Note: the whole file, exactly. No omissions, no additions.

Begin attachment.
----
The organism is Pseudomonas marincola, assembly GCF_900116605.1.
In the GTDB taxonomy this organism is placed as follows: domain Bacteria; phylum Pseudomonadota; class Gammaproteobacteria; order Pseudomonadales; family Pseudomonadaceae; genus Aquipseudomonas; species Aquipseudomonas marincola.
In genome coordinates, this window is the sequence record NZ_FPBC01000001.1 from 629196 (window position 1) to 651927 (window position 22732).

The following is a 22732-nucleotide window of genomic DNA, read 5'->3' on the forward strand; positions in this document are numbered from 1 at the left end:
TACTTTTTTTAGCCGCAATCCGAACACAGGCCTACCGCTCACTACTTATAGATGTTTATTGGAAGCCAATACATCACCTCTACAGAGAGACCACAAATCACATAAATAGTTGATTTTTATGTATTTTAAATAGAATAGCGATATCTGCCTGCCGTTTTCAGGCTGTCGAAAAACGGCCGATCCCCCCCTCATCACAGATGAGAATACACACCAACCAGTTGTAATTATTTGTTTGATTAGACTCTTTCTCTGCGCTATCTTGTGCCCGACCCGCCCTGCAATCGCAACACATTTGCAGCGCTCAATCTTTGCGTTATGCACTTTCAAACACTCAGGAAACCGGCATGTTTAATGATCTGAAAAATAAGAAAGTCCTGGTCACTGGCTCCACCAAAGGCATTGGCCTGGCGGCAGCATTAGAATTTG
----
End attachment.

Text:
The organism is Pseudomonas marincola, assembly GCF_900116605.1.
In the GTDB taxonomy this organism is placed as follows: domain Bacteria; phylum Pseudomonadota; class Gammaproteobacteria; order Pseudomonadales; family Pseudomonadaceae; genus Aquipseudomonas; species Aquipseudomonas marincola.
In genome coordinates, this window is the sequence record NZ_FPBC01000001.1 from 629196 (window position 1) to 651927 (window position 22732).

The following is a 22732-nucleotide window of genomic DNA, read 5'->3' on the forward strand; positions in this document are numbered from 1 at the left end:
TACTTTTTTTAGCCGCAATCCGAACACAGGCCTACCGCTCACTACTTATAGATGTTTATTGGAAGCCAATACATCACCTCTACAGAGAGACCACAAATCACATAAATAGTTGATTTTTATGTATTTTAAATAGAATAGCGATATCTGCCTGCCGTTTTCAGGCTGTCGAAAAACGGCCGATCCCCCCCTCATCACAGATGAGAATACACACCAACCAGTTGTAATTATTTGTTTGATTAGACTCTTTCTCTGCGCTATCTTGTGCCCGACCCGCCCTGCAATCGCAACACATTTGCAGCGCTCAATCTTTGCGTTATGCACTTTCAAACACTCAGGAAACCGGCATGTTTAATGATCTGAAAAATAAGAAAGTCCTGGTCACTGGCTCCACCAAAGGCATTGGCCTGGCGGCAGCATTAGAATTTG